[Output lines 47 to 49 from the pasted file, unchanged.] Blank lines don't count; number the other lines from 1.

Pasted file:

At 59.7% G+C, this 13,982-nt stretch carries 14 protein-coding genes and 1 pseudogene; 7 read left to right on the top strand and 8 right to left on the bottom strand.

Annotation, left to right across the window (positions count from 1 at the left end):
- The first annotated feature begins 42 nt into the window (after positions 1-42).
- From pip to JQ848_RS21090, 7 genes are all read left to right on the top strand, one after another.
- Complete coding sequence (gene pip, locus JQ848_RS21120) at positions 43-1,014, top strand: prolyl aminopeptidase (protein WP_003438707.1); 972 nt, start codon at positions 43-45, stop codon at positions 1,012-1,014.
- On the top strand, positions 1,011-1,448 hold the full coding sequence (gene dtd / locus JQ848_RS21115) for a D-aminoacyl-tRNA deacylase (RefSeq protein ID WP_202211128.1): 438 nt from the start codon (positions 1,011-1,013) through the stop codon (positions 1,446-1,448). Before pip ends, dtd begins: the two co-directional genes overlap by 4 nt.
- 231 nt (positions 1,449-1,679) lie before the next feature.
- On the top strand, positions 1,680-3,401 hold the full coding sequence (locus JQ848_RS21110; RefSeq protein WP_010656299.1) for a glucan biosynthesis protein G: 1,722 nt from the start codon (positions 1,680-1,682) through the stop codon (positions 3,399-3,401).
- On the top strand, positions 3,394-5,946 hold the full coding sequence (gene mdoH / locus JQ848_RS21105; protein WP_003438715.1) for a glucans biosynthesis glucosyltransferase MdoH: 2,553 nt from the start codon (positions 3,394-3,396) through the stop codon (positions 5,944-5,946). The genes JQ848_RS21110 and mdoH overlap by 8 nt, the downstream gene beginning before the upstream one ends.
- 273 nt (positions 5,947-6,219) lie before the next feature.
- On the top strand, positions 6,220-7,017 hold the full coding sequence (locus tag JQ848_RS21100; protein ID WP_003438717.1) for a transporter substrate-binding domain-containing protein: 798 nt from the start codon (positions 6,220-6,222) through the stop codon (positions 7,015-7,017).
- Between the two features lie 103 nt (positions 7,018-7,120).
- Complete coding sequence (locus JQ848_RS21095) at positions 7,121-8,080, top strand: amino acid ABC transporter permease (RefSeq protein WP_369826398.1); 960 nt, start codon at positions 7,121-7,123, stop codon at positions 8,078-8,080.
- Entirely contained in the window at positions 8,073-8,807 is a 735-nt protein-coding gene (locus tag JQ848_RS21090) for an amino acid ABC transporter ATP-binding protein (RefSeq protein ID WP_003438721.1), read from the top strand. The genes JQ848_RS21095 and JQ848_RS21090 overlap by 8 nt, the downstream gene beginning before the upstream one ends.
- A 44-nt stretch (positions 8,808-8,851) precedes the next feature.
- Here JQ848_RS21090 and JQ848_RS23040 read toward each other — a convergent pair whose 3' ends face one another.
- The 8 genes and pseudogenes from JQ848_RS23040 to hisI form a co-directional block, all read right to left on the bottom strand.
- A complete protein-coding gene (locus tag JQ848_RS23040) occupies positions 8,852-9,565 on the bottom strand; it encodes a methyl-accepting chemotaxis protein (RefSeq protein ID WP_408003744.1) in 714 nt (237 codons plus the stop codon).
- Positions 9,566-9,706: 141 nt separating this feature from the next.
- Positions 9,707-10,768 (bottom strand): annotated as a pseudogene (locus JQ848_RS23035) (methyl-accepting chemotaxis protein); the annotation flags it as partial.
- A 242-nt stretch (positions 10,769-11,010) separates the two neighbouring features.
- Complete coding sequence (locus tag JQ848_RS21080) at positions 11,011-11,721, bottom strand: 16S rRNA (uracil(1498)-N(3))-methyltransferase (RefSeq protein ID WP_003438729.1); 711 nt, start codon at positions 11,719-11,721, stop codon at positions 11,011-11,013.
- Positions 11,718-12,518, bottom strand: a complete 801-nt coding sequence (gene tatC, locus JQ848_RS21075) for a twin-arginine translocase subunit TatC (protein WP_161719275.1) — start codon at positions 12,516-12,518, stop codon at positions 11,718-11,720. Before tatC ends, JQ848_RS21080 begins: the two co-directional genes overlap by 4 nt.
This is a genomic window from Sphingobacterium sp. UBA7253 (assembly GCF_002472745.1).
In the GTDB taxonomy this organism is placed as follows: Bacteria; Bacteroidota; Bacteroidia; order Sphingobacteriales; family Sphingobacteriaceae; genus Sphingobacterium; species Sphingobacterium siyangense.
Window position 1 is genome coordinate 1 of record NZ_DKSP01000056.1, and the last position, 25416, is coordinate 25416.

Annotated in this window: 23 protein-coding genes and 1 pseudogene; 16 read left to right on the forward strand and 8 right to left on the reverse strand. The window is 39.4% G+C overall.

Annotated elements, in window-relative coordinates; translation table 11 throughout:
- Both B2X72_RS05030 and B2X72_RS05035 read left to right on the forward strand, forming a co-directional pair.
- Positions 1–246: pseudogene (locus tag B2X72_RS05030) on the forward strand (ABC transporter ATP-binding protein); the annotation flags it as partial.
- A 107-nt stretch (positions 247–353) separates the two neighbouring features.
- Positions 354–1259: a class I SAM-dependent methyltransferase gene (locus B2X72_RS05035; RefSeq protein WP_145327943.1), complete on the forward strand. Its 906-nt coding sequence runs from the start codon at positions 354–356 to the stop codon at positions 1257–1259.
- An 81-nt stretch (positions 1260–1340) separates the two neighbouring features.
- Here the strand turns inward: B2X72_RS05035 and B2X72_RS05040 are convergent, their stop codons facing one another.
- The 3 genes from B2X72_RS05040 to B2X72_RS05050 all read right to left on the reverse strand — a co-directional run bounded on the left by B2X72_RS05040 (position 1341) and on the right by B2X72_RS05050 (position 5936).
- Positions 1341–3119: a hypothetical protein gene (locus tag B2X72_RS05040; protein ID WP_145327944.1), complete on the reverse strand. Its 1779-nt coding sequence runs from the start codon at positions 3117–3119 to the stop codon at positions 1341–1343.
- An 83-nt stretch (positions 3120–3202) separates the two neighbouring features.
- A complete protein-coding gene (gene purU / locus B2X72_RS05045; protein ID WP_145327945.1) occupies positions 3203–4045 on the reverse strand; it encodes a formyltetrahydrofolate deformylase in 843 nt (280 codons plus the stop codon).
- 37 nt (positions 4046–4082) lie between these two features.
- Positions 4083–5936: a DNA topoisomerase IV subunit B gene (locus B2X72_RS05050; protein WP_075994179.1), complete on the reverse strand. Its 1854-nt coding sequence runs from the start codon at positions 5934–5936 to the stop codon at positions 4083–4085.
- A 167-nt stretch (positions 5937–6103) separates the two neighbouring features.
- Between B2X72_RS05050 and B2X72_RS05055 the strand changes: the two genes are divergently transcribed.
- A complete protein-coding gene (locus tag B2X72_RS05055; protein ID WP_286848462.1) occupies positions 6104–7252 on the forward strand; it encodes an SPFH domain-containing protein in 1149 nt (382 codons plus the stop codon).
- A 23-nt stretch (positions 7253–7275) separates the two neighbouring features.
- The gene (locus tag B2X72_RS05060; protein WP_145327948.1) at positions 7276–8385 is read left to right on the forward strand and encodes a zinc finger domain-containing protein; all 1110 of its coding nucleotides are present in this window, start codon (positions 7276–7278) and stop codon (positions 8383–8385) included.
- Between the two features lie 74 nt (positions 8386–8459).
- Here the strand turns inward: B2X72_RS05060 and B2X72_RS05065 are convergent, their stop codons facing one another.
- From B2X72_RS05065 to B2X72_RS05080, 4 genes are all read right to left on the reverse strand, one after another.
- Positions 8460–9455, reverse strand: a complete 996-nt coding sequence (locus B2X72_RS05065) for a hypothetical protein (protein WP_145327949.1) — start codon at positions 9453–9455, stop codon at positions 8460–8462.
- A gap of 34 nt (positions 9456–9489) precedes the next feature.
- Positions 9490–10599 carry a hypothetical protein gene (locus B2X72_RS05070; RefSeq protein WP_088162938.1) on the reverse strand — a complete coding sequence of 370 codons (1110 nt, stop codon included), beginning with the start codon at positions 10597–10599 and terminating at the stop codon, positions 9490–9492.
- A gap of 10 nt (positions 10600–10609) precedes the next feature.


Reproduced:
- Here the strand turns inward: B2X72_RS05060 and B2X72_RS05065 are convergent, their stop codons facing one another.
- From B2X72_RS05065 to B2X72_RS05080, 4 genes are all read right to left on the reverse strand, one after another.
- Positions 8460–9455, reverse strand: a complete 996-nt coding sequence (locus B2X72_RS05065) for a hypothetical protein (protein WP_145327949.1) — start codon at positions 9453–9455, stop codon at positions 8460–8462.